IF YOU LIVE IN ENGLAND AND WALES
- As an alternative to the normal procedure of giving notice to a registrar in Scotland, if you intend to marry
(i) a person residing in Scotland, or
(ii) a person residing in England or Wales who has a parent residing in Scotland,
you may give notice of marriage to the superintendent registrar in the district of England or Wales in which you reside. The person you are marrying should, however, give notice in Scotland in the usual way.
- You should seek the advice of the superintendent registrar if you wish to proceed in this way. The certificate for marriage obtained from him should be sent to the Scottish registrar as quickly as possible.
IF YOU ARE DOMICILED OUTSIDE THE UNITED KINGDOM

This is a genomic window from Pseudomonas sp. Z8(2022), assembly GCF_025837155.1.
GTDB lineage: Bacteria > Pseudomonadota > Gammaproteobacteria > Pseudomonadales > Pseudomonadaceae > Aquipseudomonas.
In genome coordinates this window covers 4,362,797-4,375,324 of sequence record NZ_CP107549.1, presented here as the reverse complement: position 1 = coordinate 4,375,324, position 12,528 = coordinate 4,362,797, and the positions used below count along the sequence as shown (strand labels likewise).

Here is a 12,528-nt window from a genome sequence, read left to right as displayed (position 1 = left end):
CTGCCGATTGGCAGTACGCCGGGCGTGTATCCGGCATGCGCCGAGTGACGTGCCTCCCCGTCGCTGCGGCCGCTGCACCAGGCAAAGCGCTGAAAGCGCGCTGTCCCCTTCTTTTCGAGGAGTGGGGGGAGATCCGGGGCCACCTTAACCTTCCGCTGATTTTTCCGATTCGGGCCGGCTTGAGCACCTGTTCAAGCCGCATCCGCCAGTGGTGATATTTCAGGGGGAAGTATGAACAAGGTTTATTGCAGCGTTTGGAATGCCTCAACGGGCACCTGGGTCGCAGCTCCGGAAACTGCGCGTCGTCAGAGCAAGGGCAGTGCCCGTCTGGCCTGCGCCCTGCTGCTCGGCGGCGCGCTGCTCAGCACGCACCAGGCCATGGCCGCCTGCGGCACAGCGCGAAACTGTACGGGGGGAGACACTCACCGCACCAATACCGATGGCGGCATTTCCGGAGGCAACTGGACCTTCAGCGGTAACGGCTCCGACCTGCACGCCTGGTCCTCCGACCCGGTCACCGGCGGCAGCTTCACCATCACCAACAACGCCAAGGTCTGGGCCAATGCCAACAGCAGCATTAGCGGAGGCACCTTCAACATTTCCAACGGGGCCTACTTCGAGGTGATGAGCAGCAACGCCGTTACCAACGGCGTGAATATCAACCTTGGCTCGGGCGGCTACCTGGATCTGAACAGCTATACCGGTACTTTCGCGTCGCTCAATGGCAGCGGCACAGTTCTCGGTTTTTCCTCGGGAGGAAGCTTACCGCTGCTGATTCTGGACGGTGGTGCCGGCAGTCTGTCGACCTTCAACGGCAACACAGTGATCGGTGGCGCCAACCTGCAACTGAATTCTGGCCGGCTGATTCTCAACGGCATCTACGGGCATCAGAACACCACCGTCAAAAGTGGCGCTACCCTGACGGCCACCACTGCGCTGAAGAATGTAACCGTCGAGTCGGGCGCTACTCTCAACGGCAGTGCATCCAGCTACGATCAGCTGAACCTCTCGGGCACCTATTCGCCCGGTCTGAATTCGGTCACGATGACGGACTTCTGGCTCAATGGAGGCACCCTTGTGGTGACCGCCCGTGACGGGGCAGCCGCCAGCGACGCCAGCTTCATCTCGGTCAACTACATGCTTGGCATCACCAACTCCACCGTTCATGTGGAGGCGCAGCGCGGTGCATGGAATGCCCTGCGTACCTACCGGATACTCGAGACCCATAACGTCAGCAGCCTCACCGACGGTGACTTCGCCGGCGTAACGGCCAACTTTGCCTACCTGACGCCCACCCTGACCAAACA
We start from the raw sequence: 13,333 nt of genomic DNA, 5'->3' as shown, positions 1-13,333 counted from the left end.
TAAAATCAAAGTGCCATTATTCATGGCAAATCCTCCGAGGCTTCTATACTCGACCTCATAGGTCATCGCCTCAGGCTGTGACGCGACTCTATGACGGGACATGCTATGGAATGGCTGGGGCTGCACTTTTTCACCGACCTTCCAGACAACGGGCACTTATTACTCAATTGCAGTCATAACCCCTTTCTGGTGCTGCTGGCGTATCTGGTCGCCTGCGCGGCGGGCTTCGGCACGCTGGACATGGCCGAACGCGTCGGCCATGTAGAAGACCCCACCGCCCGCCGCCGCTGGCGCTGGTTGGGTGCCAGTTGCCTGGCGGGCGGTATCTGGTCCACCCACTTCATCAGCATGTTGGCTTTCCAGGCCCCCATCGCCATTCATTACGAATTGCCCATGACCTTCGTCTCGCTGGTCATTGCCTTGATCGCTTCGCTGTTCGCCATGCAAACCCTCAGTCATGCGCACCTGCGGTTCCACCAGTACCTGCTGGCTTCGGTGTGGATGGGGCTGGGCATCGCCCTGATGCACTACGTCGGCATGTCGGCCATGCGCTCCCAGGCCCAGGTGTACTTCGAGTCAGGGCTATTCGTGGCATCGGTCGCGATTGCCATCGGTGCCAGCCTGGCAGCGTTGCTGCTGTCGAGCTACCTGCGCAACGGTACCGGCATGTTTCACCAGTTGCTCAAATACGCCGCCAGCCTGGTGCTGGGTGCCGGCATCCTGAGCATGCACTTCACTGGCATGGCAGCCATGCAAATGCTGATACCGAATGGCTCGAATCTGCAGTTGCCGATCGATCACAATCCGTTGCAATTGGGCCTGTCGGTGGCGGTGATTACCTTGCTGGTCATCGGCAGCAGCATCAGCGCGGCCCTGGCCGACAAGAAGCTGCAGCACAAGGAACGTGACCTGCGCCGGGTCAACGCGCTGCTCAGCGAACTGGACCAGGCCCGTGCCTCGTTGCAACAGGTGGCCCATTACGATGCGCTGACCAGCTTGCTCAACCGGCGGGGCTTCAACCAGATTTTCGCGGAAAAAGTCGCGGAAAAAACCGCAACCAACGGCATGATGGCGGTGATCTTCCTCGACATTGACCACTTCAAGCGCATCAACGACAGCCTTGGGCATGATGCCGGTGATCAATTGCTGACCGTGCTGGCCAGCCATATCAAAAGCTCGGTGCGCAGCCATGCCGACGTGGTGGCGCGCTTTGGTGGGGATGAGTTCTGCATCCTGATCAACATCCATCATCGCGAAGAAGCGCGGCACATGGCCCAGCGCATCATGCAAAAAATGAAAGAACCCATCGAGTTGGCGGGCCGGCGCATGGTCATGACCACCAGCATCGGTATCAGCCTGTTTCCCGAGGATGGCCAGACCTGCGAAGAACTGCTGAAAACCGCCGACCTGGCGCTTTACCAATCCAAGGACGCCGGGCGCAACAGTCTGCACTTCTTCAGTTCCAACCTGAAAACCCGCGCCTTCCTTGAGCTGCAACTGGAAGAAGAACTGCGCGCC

The normal procedure of giving notice to the registrar in Scotland must be followed but as previously mentioned an additional requirement is placed upon you.
- If, being domiciled in a country outside the UK, you are subject to the marriage laws of that country you should obtain if practicable, a certificate issued by the competent authority (usually the civil authority) in that country to the effect that there is no impediment to your proposed marriage. If the certificate is in a language other than English you should also produce a certified translation.
- If the absense of such a certificate without good reason being shown, it may not be possible for you to marry in Scotland.
- If you are now resident in the UK and have lived here for the last 2 years or more you need not submit such a certificate.
- If you are in any doubt about what is required further information, you should consult the registrar or write to the Registrar General at the address shown at the bottom.
FORBIDDEN MARRIAGESDEGREES OF RELATIONSHIP
- Relationships by consanguinity